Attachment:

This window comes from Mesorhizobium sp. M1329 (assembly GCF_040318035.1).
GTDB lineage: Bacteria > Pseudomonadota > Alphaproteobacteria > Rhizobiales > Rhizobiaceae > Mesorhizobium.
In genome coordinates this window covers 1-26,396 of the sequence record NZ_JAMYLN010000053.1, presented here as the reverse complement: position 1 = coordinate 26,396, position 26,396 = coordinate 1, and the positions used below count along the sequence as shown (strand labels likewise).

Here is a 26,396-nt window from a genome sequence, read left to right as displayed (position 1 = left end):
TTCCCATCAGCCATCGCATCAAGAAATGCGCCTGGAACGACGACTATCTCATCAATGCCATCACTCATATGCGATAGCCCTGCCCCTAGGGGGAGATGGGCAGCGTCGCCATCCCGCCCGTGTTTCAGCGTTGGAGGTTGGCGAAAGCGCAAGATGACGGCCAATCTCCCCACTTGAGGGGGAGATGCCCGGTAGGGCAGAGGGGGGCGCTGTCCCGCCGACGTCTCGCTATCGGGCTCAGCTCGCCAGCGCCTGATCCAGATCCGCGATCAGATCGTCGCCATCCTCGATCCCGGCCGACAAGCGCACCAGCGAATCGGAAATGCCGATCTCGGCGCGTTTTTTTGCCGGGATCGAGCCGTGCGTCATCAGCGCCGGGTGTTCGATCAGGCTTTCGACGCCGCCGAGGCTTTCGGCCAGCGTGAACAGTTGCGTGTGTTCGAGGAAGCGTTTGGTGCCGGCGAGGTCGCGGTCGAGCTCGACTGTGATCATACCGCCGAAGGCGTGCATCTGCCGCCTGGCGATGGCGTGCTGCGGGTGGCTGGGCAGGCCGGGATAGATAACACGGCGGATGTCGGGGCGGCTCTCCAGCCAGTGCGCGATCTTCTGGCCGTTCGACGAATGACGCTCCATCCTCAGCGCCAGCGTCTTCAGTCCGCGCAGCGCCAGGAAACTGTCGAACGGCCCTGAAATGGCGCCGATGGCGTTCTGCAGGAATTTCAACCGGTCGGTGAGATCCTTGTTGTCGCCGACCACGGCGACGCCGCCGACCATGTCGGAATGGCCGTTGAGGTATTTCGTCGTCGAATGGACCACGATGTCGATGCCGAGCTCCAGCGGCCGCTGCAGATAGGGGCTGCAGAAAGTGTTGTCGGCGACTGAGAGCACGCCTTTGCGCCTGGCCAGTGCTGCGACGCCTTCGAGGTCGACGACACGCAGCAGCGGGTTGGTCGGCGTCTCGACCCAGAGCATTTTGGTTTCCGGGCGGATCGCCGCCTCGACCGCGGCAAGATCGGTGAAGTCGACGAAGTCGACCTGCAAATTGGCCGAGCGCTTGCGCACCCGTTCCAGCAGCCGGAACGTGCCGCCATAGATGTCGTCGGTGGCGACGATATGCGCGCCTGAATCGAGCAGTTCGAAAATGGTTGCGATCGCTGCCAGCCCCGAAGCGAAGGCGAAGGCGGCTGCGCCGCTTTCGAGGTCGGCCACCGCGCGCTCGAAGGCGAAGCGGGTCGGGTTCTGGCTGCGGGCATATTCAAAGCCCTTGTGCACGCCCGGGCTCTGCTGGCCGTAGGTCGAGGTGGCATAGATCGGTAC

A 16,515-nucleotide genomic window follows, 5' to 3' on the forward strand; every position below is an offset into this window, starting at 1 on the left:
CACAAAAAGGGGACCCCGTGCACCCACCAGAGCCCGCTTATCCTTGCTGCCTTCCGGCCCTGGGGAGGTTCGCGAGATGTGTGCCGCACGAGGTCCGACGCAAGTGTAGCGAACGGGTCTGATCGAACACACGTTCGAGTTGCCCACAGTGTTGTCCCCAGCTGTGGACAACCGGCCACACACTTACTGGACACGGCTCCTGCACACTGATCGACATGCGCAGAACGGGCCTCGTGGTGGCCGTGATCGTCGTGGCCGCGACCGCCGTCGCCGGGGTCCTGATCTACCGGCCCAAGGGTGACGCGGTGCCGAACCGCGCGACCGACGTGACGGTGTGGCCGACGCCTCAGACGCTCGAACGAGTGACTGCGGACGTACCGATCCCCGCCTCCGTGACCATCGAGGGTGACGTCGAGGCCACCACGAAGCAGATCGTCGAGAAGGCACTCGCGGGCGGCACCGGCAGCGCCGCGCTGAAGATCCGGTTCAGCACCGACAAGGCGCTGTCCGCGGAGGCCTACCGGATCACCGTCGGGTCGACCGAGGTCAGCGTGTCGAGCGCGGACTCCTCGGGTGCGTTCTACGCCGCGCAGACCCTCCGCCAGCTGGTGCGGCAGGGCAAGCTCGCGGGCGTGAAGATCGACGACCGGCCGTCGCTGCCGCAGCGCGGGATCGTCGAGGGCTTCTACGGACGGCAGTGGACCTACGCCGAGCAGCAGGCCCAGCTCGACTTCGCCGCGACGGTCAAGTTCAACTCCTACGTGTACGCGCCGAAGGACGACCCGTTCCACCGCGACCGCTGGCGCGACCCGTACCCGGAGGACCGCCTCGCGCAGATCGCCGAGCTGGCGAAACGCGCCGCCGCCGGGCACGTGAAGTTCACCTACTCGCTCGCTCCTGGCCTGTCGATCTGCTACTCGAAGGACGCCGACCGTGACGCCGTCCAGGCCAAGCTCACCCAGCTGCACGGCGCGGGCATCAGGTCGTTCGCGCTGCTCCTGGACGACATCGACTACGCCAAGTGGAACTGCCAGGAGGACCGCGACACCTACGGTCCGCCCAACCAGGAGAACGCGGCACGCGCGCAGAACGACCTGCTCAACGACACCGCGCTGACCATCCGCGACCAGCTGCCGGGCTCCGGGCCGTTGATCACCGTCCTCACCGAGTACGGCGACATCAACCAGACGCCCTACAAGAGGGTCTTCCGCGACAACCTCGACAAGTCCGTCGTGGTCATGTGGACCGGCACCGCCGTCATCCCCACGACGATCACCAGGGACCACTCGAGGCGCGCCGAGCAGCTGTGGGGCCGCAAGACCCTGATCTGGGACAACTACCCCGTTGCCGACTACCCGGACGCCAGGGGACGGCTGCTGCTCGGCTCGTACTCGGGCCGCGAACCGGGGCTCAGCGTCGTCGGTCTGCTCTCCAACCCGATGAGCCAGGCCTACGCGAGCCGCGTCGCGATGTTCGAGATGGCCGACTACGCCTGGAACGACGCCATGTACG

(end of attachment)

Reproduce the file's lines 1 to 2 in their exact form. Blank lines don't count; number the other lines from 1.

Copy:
This window comes from Mesorhizobium sp. M1329 (assembly GCF_040318035.1).
GTDB lineage: Bacteria > Pseudomonadota > Alphaproteobacteria > Rhizobiales > Rhizobiaceae > Mesorhizobium.